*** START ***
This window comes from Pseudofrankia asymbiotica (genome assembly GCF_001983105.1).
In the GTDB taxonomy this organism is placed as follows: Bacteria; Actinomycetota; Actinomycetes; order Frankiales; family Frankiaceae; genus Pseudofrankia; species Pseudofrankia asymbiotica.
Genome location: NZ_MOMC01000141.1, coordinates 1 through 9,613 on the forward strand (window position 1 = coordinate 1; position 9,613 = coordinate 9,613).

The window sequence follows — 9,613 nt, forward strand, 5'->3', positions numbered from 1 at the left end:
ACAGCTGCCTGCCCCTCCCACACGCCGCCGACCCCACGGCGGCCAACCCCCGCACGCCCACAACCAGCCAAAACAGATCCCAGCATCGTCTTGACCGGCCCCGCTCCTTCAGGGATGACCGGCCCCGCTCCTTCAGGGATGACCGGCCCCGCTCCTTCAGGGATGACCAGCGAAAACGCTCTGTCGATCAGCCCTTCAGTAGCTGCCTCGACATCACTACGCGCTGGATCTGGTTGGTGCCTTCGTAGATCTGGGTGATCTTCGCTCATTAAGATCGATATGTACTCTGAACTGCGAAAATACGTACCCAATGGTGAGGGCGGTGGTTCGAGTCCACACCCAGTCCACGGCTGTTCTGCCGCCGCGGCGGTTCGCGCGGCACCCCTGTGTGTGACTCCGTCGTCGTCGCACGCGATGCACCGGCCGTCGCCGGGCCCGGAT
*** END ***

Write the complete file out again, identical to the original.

This window comes from Pseudofrankia asymbiotica (genome assembly GCF_001983105.1).
In the GTDB taxonomy this organism is placed as follows: Bacteria; Actinomycetota; Actinomycetes; order Frankiales; family Frankiaceae; genus Pseudofrankia; species Pseudofrankia asymbiotica.
Genome location: NZ_MOMC01000141.1, coordinates 1 through 9,613 on the forward strand (window position 1 = coordinate 1; position 9,613 = coordinate 9,613).

The window sequence follows — 9,613 nt, forward strand, 5'->3', positions numbered from 1 at the left end:
ACAGCTGCCTGCCCCTCCCACACGCCGCCGACCCCACGGCGGCCAACCCCCGCACGCCCACAACCAGCCAAAACAGATCCCAGCATCGTCTTGACCGGCCCCGCTCCTTCAGGGATGACCGGCCCCGCTCCTTCAGGGATGACCGGCCCCGCTCCTTCAGGGATGACCAGCGAAAACGCTCTGTCGATCAGCCCTTCAGTAGCTGCCTCGACATCACTACGCGCTGGATCTGGTTGGTGCCTTCGTAGATCTGGGTGATCTTCGCTCATTAAGATCGATATGTACTCTGAACTGCGAAAATACGTACCCAATGGTGAGGGCGGTGGTTCGAGTCCACACCCAGTCCACGGCTGTTCTGCCGCCGCGGCGGTTCGCGCGGCACCCCTGTGTGTGACTCCGTCGTCGTCGCACGCGATGCACCGGCCGTCGCCGGGCCCGGAT